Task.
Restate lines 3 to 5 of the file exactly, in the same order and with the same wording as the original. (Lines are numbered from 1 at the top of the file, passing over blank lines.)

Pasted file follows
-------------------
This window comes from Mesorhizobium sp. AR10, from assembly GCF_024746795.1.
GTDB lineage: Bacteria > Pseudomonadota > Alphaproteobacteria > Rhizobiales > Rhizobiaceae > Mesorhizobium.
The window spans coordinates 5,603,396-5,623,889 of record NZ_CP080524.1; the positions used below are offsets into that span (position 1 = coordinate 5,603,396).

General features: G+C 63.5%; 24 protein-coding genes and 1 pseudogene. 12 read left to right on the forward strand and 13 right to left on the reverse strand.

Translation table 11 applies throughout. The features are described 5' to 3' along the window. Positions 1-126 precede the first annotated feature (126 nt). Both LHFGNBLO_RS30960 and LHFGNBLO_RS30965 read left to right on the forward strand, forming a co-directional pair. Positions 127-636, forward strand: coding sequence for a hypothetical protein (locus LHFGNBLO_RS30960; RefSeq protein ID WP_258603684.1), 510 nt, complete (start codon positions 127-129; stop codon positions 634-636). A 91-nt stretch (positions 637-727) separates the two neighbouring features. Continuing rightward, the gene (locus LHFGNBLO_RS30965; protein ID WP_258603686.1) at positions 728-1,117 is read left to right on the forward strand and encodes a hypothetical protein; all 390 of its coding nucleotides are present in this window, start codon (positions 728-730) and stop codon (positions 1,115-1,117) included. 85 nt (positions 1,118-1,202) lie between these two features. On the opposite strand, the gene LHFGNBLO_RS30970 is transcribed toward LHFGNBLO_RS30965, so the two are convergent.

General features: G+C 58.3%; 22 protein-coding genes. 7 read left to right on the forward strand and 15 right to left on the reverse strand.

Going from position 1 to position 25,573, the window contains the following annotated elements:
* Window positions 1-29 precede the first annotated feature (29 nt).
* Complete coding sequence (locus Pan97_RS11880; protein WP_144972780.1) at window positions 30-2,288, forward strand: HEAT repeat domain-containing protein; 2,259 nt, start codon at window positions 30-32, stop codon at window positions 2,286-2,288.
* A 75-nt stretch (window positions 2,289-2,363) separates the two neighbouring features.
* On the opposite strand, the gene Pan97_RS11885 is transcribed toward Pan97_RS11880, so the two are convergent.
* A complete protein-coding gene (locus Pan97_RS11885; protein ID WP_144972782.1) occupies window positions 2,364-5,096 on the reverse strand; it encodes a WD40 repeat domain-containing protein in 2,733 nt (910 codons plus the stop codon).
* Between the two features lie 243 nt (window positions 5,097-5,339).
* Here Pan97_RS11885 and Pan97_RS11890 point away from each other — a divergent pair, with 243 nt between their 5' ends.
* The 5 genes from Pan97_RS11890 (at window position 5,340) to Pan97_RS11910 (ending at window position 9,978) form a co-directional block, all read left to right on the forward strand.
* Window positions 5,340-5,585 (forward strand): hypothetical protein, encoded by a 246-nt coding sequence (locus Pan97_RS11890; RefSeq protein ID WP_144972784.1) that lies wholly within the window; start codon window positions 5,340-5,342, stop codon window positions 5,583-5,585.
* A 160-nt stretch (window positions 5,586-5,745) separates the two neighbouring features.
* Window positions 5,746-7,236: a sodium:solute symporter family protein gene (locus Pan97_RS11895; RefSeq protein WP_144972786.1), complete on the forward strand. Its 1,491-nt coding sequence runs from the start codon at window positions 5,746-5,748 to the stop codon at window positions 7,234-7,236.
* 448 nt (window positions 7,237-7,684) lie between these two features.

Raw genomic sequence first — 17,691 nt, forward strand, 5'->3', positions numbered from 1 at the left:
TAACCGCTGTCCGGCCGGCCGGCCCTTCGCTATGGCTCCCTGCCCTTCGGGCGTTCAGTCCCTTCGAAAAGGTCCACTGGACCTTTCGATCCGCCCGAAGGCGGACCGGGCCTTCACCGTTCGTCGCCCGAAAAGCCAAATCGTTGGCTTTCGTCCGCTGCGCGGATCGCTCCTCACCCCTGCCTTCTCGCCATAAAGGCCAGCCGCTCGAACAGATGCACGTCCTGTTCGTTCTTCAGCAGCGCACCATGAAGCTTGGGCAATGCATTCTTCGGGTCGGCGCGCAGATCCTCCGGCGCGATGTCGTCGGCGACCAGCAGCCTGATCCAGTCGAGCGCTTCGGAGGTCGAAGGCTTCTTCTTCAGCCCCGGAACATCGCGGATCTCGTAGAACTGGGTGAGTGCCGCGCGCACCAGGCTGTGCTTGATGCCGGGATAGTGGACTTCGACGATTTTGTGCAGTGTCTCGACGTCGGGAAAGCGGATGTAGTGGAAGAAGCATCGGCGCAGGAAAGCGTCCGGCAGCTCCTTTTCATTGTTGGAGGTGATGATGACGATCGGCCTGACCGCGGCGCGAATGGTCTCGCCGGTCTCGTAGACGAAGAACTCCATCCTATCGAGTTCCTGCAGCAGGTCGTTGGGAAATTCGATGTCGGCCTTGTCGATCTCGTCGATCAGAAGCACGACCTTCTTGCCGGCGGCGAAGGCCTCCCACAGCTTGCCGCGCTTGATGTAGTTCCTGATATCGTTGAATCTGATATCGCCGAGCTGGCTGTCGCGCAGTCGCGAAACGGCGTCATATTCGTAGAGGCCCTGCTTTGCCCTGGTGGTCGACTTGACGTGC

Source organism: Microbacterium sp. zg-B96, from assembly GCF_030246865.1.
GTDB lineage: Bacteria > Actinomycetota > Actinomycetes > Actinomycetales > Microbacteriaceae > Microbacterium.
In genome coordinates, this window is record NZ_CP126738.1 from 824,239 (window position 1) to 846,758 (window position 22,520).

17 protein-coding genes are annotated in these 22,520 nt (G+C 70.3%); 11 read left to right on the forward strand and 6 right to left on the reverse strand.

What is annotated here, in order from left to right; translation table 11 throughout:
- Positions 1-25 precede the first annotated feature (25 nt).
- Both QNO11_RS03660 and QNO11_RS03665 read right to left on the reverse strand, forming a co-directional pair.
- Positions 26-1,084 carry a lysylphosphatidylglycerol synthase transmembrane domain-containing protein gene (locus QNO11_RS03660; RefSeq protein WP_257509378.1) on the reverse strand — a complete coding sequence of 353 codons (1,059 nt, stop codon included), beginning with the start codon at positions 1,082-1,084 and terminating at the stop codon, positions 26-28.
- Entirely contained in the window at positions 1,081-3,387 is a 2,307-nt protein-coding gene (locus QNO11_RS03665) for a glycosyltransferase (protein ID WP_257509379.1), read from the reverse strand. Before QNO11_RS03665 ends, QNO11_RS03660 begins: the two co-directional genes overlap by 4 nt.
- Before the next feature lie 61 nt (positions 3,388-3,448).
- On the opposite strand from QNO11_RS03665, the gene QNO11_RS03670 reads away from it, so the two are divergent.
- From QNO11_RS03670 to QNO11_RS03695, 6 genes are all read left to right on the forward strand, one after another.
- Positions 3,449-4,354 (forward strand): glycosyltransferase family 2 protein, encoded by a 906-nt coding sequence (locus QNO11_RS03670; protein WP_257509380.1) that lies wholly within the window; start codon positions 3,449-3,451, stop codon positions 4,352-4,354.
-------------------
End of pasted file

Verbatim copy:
The window spans coordinates 5,603,396-5,623,889 of record NZ_CP080524.1; the positions used below are offsets into that span (position 1 = coordinate 5,603,396).

General features: G+C 63.5%; 24 protein-coding genes and 1 pseudogene. 12 read left to right on the forward strand and 13 right to left on the reverse strand.

Translation table 11 applies throughout. The features are described 5' to 3' along the window. Positions 1-126 precede the first annotated feature (126 nt). Both LHFGNBLO_RS30960 and LHFGNBLO_RS30965 read left to right on the forward strand, forming a co-directional pair. Positions 127-636, forward strand: coding sequence for a hypothetical protein (locus LHFGNBLO_RS30960; RefSeq protein ID WP_258603684.1), 510 nt, complete (start codon positions 127-129; stop codon positions 634-636). A 91-nt stretch (positions 637-727) separates the two neighbouring features. Continuing rightward, the gene (locus LHFGNBLO_RS30965; protein ID WP_258603686.1) at positions 728-1,117 is read left to right on the forward strand and encodes a hypothetical protein; all 390 of its coding nucleotides are present in this window, start codon (positions 728-730) and stop codon (positions 1,115-1,117) included. 85 nt (positions 1,118-1,202) lie between these two features. On the opposite strand, the gene LHFGNBLO_RS30970 is transcribed toward LHFGNBLO_RS30965, so the two are convergent.